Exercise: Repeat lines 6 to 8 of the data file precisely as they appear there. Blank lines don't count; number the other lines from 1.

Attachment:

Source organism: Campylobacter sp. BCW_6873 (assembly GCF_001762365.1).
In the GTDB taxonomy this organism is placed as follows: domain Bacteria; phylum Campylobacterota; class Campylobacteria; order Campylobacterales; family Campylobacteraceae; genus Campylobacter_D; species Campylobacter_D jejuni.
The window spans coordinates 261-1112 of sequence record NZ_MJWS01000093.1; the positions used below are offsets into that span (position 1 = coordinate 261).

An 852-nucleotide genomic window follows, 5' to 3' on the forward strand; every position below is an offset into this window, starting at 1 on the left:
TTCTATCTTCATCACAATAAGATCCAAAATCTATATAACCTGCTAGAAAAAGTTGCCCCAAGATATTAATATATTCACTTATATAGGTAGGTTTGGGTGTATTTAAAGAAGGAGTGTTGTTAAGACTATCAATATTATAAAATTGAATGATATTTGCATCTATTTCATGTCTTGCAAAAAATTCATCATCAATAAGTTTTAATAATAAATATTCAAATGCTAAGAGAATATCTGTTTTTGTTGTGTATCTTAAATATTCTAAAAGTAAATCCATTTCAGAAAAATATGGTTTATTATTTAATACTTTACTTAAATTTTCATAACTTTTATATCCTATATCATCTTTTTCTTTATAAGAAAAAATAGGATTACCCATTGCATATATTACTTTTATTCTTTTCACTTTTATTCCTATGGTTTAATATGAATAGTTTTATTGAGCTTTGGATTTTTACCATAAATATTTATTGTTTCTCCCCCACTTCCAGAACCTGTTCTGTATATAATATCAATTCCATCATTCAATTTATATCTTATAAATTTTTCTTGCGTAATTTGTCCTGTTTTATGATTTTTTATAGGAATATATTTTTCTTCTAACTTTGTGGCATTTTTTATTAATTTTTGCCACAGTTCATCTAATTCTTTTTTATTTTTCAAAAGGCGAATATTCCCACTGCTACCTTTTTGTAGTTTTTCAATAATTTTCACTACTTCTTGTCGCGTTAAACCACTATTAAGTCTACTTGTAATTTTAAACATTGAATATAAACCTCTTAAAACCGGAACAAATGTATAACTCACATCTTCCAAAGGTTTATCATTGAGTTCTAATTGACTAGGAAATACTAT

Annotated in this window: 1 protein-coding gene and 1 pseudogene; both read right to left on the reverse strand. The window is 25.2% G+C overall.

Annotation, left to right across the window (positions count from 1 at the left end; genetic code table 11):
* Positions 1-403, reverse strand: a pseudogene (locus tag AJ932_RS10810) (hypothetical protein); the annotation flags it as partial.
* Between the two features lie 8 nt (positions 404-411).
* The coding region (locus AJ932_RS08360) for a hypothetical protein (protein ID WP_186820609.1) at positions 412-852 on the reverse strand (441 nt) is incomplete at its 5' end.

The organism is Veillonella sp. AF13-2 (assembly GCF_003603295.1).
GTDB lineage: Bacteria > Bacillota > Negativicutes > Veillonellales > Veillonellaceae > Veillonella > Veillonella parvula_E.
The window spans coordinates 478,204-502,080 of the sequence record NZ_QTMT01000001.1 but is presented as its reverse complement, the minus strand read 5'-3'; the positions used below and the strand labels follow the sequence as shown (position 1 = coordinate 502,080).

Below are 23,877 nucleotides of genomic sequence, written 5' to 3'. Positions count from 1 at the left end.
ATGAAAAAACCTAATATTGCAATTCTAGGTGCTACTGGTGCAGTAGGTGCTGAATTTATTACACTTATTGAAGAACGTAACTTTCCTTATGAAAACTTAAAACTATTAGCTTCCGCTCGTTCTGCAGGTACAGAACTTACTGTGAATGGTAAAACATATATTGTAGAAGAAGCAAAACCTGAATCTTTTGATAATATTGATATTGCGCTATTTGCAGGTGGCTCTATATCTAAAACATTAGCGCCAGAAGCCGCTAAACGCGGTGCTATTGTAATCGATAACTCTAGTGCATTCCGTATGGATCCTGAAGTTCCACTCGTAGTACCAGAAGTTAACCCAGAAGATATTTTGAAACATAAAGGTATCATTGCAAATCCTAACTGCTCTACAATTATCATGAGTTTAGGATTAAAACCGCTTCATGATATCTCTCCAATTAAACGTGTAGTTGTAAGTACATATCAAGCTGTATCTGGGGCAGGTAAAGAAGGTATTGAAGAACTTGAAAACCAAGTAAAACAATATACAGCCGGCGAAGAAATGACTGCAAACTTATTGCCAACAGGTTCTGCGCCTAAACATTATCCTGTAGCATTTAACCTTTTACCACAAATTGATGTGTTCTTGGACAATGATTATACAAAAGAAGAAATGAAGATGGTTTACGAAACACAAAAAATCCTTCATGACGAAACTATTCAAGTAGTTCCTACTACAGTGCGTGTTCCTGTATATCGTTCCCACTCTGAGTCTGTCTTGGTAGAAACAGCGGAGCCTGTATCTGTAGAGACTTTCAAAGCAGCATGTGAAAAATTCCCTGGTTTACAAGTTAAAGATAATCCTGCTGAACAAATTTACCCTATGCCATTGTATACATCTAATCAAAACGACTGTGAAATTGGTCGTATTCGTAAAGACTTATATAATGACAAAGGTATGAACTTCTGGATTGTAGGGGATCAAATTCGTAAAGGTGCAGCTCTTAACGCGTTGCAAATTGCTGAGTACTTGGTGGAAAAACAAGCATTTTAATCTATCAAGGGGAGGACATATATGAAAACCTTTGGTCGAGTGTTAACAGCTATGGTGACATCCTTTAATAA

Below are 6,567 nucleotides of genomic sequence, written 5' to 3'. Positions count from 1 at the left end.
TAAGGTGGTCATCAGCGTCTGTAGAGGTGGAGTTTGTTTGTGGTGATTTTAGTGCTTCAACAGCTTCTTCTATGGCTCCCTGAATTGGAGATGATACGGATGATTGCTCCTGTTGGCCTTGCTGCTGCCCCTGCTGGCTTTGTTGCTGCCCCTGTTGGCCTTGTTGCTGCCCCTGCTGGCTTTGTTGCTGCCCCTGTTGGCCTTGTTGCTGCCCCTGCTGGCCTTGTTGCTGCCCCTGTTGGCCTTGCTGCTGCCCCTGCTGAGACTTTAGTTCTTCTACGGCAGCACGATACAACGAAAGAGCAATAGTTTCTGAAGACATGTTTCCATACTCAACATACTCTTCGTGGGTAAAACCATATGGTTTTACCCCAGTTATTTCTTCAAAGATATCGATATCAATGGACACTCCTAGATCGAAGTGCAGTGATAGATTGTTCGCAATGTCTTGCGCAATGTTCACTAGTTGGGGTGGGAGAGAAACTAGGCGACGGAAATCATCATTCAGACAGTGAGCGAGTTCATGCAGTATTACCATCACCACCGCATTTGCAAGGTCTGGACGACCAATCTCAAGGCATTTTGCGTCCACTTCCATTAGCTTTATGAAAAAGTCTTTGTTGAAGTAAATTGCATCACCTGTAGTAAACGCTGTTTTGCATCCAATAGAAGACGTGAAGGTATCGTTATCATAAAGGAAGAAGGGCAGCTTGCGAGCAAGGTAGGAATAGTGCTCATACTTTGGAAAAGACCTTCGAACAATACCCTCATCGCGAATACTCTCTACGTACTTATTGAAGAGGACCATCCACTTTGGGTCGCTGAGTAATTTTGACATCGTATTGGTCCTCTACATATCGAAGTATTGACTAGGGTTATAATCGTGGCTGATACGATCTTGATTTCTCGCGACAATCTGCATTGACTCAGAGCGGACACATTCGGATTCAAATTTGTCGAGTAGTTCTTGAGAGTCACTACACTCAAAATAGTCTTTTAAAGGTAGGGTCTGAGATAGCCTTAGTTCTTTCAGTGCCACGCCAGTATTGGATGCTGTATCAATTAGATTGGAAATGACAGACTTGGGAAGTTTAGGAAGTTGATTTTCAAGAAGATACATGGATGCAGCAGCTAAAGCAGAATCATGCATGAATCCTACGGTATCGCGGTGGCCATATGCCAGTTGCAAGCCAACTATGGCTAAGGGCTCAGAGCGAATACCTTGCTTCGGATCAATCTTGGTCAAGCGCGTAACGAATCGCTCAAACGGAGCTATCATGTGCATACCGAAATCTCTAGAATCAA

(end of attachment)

Annotated in this window: 1 protein-coding gene and 1 pseudogene; both read right to left on the reverse strand. The window is 25.2% G+C overall.

Annotation, left to right across the window (positions count from 1 at the left end; genetic code table 11):
* Positions 1-403, reverse strand: a pseudogene (locus tag AJ932_RS10810) (hypothetical protein); the annotation flags it as partial.